gamma and e^(-x^2)
You know, I was just playing around and noticed something. I am sure you all
have thought of this before, but I just 'discovered this'. I always integrated
by the polar method.
But if we use gamma it is easy.
we can use the definition:
Since is even, we get
I know, I know, it's obvious to you all and older than Moses. But I had not
thought about using gamma before for this famous integral and it just
dawned on me. I always just used the old polar thing and never worried
about another method. Stuck in that rut, I reckon. But, if there are those
out there who like this, here it is.
How'd ya prove this little fact? :D
Originally Posted by galactus
You want me to prove that?. That is a famous gamma identity, so I did not bother proving every aspect.
But, if you would like to see it, let me get back. Okey-doke. I always just used it and took it for granted and never bothered proving it.
But, I am thinking we can play on the old polar thing to show it.
To be lazy, I would just use and let n=1/2.(Wink)
I know, you want something more tangible.
Let's see, we could start with
Then, sub in .
I will finish later. Got to go for a second.
Well, Kriz, it appears I ended up using the polar thing to do that. But I think you knew that, didn't you?.(Wink)
Now, we use the polar thing. So, I learned myself something with a little prodding from the Krizmeister. Cheers.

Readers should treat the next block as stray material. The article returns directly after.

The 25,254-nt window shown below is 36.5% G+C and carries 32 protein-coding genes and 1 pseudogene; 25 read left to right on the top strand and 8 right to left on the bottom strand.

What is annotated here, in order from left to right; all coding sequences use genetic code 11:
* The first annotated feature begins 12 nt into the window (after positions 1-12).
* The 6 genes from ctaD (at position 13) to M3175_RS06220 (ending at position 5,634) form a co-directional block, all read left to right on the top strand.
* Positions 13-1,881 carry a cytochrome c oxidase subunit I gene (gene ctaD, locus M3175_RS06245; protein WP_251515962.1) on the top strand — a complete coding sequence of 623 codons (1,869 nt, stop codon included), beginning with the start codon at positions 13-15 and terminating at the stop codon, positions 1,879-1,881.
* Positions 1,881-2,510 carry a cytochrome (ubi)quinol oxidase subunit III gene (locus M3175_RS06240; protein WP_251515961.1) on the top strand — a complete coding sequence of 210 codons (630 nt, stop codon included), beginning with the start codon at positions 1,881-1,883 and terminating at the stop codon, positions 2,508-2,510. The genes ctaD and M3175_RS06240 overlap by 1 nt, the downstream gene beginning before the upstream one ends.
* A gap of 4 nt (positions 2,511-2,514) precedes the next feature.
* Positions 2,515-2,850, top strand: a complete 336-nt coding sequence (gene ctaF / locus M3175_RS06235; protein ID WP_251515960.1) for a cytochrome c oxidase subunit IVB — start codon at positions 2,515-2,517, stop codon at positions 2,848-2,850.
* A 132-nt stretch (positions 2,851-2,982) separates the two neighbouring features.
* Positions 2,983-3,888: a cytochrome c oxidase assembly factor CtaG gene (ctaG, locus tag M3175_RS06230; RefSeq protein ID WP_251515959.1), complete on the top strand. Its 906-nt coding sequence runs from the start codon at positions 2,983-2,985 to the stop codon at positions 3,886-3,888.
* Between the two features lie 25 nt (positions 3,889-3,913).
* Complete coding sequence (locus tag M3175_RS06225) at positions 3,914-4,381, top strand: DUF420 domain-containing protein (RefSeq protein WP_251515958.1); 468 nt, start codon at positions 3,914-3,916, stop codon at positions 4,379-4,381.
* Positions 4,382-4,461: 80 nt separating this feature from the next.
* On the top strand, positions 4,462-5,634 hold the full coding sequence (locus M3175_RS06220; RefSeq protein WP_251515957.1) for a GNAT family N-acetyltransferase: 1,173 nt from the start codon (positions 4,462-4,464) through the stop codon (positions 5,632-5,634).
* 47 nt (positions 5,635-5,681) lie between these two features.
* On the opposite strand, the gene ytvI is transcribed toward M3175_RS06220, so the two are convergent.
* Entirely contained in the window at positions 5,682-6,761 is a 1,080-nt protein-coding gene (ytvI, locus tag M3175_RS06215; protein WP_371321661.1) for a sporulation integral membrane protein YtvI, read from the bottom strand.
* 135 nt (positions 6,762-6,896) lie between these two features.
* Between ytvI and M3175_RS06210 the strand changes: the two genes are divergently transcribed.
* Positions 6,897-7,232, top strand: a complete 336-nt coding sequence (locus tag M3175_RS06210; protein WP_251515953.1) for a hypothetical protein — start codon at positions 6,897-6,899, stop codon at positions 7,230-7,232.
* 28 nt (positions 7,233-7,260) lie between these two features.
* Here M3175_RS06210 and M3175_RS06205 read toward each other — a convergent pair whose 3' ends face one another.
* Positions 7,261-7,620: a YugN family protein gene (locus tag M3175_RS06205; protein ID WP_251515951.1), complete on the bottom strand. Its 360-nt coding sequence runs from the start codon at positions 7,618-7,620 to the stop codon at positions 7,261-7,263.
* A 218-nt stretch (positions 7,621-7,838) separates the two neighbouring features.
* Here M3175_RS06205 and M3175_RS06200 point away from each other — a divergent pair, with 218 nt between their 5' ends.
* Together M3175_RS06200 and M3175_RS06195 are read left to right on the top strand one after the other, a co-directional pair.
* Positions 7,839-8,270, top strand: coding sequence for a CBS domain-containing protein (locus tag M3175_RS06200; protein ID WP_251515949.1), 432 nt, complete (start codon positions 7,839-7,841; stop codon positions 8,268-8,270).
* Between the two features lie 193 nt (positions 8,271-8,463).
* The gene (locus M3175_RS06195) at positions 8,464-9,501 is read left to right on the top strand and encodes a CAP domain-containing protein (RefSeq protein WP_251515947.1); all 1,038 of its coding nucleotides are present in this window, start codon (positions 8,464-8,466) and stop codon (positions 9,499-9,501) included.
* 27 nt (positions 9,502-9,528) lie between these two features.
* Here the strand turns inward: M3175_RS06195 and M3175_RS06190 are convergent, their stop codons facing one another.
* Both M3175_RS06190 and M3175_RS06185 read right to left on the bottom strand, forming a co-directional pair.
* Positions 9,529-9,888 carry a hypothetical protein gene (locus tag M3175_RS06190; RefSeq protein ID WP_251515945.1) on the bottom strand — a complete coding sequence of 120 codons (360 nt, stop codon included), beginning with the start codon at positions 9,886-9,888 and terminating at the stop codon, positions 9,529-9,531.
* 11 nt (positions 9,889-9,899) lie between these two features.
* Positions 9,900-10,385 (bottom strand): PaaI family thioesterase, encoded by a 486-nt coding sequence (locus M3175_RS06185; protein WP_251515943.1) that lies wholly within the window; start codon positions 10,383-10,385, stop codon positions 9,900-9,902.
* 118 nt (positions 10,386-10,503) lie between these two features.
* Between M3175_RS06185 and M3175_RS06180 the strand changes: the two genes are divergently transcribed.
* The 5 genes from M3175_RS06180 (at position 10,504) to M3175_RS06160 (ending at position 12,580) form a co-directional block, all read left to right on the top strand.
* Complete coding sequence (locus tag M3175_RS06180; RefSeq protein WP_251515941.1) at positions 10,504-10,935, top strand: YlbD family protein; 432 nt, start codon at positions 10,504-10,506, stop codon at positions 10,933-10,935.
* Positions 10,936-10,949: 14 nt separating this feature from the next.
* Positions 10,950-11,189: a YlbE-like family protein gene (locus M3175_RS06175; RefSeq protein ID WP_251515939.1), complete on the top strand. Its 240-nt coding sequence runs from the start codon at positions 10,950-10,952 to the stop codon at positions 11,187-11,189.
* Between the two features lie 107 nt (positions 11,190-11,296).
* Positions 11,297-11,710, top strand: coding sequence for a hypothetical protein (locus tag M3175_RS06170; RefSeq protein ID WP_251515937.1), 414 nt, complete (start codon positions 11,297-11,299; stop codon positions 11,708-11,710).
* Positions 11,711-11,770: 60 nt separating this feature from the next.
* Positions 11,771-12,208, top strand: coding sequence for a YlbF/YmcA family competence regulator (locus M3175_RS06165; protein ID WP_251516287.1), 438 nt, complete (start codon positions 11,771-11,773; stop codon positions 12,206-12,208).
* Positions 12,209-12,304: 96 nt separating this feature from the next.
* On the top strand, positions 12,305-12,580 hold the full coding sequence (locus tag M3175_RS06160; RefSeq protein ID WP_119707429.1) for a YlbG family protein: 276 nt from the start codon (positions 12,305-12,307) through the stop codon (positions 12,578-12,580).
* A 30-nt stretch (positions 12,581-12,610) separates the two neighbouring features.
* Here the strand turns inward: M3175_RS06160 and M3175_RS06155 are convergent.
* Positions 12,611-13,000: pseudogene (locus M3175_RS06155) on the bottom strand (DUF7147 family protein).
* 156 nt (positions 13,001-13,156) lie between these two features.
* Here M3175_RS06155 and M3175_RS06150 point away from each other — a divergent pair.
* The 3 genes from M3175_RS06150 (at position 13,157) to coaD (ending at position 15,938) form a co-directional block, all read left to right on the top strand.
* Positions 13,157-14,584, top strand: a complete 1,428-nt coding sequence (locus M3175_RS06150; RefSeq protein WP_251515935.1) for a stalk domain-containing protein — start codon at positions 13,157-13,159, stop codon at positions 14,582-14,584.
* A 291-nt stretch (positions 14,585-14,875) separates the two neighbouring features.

I suppose that infernal polar was hidden there afterall.(Punch)
I can not believe I had never bothered doing these before. Oh well, I derived something I should have a long time ago. Especially, since I like the Gamma function so much.
Ohhh, I'm sorry, I misread the question, it's actually calculating again the gaussian integral.
Cheers and Happy New Year!!!!
Since we're on Gamma, derive this one:
This is the duplication formula for Gamma.
Try using the identity and put
Happy New Years
Don't worry, I'm also a good friend of Gamma function.
But it's actually a bit interesting in finding a closed form for
You mean this one:
Well, Kriz, let' see. I have been working on it while I was waiting on your reponnse and gong to the bathroom.
It is getting late, Kriz. I am going to skip some major steps and join you tomorrow. Gotta go. But I have this so far. Need to explain some steps further if need be.
We need to show that which I think can be gotten from
Therefore, we get
Plugging this in the above gives:
Hope you can follow that. I will touch it up tomorrow.
It's getting late and my brain is beginning to see p's and q's everywhere.
The method I really love for calculating this integral is considering the function :